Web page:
Those positions have been, thus far, selected by the borough councils with which Ubitricity has been working, according to EV demand levels. Ubitricity currently supplies two systems to allow drivers to pay for their charging. One, designed for infrequent users, involves faffing around with a smartphone app and a QR code that must be scanned each time.

The simpler version involves a charging cable with a built-in meter, that also contains a SIM card which can fix the car’s location, count the time spent on charge, and issue a monthly bill accordingly.

The cost? About €1,500 per installed plug point, which can take as little as 30 minutes to install assuming that all the necessary cabling is in place and you don’t need to dig up the road or pavement to get at anything. That compares well with the “big box” public chargers currently in use, which can cost more than €10,000 to install, and which come with significant maintenance costs.

Such points could be a potential money-spinner for local authorities and councils. Thus far, in the London pilot scheme, the councils have paid for the capital cost of the installation, and then allowed users to simply buy the electricity direct from the usual utility suppliers.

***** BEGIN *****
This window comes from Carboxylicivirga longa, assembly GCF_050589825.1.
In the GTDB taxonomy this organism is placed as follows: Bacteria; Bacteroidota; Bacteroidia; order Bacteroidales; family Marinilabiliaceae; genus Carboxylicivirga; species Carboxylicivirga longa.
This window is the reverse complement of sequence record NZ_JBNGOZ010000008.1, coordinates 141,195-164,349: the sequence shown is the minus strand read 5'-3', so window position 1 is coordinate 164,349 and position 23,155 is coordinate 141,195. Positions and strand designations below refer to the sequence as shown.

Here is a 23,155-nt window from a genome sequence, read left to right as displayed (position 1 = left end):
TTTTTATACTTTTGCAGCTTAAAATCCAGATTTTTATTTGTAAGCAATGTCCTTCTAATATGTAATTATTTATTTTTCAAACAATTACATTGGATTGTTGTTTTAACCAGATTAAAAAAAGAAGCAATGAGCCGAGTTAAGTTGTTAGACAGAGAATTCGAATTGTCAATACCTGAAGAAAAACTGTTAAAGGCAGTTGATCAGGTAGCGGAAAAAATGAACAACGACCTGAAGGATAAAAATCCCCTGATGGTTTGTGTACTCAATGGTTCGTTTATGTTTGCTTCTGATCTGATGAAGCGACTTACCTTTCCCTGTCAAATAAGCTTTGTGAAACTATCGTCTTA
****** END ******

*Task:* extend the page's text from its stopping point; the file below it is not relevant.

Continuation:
It doesn’t take a huge leap, though, to see councils eventually acting as an intermediary for the power supply, potentially recouping the installation cost, maybe even turning a profit on the whole thing.

At €2 to €3 per overnight charge, if enough electric vehicles can be sold, that money wouldn’t be long coming back in

There’s got to be a catch, right? Indeed, there are a few. The supplied current is generally only 3.7kW, or about the same as a domestic three-pin socket.

So they’re not for quick charging, but as Thiele put it to The Irish Times: “People are usually parking and charging overnight, and that’s much better for the battery life. In Germany the average car drives for 40km a day, and then is parked up for the rest of the time, so this is an ideal charging solution for that kind of user.”